Emma’s Diary is the UK’s essential support resource for mums to be and new parents. Providing best practice support and advice on pregnancy and early post-natal information, the popular site delivers responsible and reliable content that is verified by the Royal College of General Practitioners (RGCP).  As well as gaining access to topical, useful resources, registered parents will also benefit from a competitive range of promotional offers, discounts, free gift packs and samples.

The RCM is the only trade union and professional association dedicated to serving midwifery and the whole midwifery team. We provide workplace advice and support, professional and clinical guidance and information, and learning opportunities with our broad range of events, conferences and online resources. For more information visit the RCM website at https://www.rcm.org.uk/.

*Flu  vaccination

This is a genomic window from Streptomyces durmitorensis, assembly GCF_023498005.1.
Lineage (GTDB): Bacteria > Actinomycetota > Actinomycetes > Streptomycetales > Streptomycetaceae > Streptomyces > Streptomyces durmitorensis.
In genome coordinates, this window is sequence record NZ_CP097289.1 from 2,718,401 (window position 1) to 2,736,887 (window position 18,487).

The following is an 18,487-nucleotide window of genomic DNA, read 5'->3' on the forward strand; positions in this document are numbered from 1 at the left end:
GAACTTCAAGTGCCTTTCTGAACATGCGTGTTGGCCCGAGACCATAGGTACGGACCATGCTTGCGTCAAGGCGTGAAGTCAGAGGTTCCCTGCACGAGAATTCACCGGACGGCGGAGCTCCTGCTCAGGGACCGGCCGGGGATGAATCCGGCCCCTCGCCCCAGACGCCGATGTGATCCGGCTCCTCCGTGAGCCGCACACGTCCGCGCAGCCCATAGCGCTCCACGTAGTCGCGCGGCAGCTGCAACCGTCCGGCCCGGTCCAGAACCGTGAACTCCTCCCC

Catching flu in pregnancy can lead to increased risks for both pregnant woman and their babies. Vaccination against flu reduces these risks. Serious complications of flu include pneumonia, septic shock (a severe and life-threatening infection of the whole body), meningitis and encephalitis (inflammation of the brain). Around 600 people die from complications of flu every year in the UK.

http://vk.ovg.ox.ac.uk/flu-vaccine-pregnancy

**Whooping cough (pertussis) vaccination

In 2012 the UK experienced a nationwide outbreak (epidemic) of pertussis (whooping cough), a highly infectious disease that can cause serious complications including death, especially in young babies. In 2012 there were over 9,300 cases in England alone – more than ten times as many as in recent years. The causes of this are not clear. In 2013 and 2014 there was a fall in cases, but numbers were still high compared to previous years. In 2015 and 2016 the numbers of cases increased again. (See graph at the bottom of this section.) 14 babies under three months old died of pertussis in 2012, and another 18 died between 2013 and 2016. Babies under three months of age are most vulnerable to severe disease.